By Catherine Wagley
By Catherine Wagley
By Wendy Gilmartin
By Jennifer Swann
By Claire de Dobay Rifelj
By L.A. Weekly critics
By Catherine Wagley
By Zachary Pincus-Roth
|Illustration by Pamela Jaeger|
When, in a recent report on the decline of reading, the National Endowment for the Arts defined literature as “fiction, poetry, and drama,” it left no room for Lawrence Weschler, who may be the finest writer in the United States, despite having never worked in any of those forms. “Friends of mine sometimes ask me,” Weschler notes in his new book Vermeer in Bosnia, “why I don’t try my hand at writing a novel” — as if this is (or should be) the implicit goal of everyone who writes. For Weschler, though, it is nonfiction that offers the real challenge, the possibility of connection in a complex universe.
Vermeer in Bosnia is a collection of 22 pieces — essays and reportage, cultural and political commentary. It is a lush book, encompassing artists like David Hockney and Edward Kienholz, as well as the horrors of the Balkan genocide. What’s astonishing is the extent to which, for Weschler, such subjects engage each other, his ability to make the most disparate elements cohere. It’s an intention he makes explicit in the title essay, which blends an account of a Bosnian prison guard’s war-crimes trial with a consideration of the Vermeer collection in the Hague’s Mauritshuis museum. Vermeer may be known for the stillness of his paintings, but, Weschler suggests, there’s a world beneath their surfaces, a world not unlike our own. “[W]hen Vermeer was painting those images,” he writes, “which for us have become the very emblem of peacefulness and serenity, all Europe was Bosnia (or had only just recently ceased to be): awash in incredibly vicious wars of religious persecution and proto-nationalist formation, wars of an at-that-time unprecedented violence and cruelty, replete with sieges and famines and massacres and mass rapes, unspeakable tortures and wholesale devastation.” Art, then, is less a reflection of the world than a strategy for redemption, a way of, in difficult moments, “finding — and, yes, inventing — a zone filled with peace, a small room, an intimate vision . . . and then breathing it out.”
It makes sense that Weschler would put such emphasis on art; his first book was about Robert Irwin, who is the subject of a piece here. But art also underscores these essays much more subtly, suggesting a line of sight, a standing in the world. In the luminous “The Light of L.A.,” Weschler dissects “the late afternoon light of Los Angeles — golden pink off the bay through the smog and onto the palm fronds,” an image that becomes a memory, then yields to a nuanced exploration of science and emotion, the way the composition of the air itself gives the light its unique cast. “My Grandfather’s Last Tale,” meanwhile, interweaves the story of the author’s grandfather, the composer Ernst Toch, a German Jew who escaped the Nazis and settled in Santa Monica, with an account of Weschler’s efforts to get Toch’s final opera produced. This essay highlights the idea of art as reclamation; Toch was a distant grandfather, but in his role as musical executor, Weschler finds a passage inward, to his heart. At the same time, Toch’s experiences appear to have influenced his grandson’s interests, from the atrocities in Bosnia to the work of Art Spiegelman, whom Weschler profiles about his book-length Holocaust comic Maus.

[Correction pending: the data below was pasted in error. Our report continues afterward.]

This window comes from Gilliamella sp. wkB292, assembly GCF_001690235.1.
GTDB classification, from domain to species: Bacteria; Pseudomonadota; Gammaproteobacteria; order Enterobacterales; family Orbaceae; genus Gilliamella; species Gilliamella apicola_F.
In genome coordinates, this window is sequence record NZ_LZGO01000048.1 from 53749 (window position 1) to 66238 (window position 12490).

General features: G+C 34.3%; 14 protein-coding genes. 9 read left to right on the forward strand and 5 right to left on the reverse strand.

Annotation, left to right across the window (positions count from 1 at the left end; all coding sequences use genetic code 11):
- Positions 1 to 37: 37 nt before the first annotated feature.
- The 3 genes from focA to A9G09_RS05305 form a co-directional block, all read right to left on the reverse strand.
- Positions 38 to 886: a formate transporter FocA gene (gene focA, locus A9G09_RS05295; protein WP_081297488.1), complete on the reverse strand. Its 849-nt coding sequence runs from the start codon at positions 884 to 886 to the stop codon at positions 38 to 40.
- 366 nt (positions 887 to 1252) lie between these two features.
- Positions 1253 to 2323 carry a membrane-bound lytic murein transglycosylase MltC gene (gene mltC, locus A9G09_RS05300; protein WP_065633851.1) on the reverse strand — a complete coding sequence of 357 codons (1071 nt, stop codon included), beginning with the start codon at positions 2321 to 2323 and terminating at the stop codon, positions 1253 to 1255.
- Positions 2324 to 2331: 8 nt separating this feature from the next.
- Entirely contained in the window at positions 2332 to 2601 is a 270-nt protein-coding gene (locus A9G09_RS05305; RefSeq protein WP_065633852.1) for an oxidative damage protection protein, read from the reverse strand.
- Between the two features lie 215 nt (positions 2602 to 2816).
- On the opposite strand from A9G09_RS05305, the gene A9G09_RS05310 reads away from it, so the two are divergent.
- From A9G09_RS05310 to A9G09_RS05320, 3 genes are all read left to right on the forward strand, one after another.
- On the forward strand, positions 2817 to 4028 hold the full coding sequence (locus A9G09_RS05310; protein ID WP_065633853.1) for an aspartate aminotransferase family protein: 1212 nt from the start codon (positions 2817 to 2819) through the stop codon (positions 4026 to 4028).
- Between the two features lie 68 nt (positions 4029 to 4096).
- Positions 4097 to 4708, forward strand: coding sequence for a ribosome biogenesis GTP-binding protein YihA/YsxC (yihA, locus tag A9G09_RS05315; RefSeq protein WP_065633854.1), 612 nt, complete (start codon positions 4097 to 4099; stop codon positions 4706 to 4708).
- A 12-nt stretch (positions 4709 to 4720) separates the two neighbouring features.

This isn’t the first volume of Weschler’s shorter writings; yet more than its predecessors — Shapinsky’s Karma, Boggs’s Bills and Other True-Life Tales and A Wanderer in the Perfect City — it has a comprehensive aura, a certain gravitas. Partly, that’s because Weschler is not afraid to take on the big issues, whether political, aesthetic, or some combination of the two. But even more, it has to do with the collection’s integrated vision, the sense that everything fits. This is what literature does: offers up a coherent worldview, a perspective, a sense of mystery and manners. And in these essays, Weschler continues to push the boundaries, finding connections where we least expect them, and reporting back to us on a society that is at once profound and vicious, wondrous and frightful — in other words, nothing if not real.
Vermeer in Bosnia | By Lawrence Weschler | Pantheon | 416 pages | $25 hardcover
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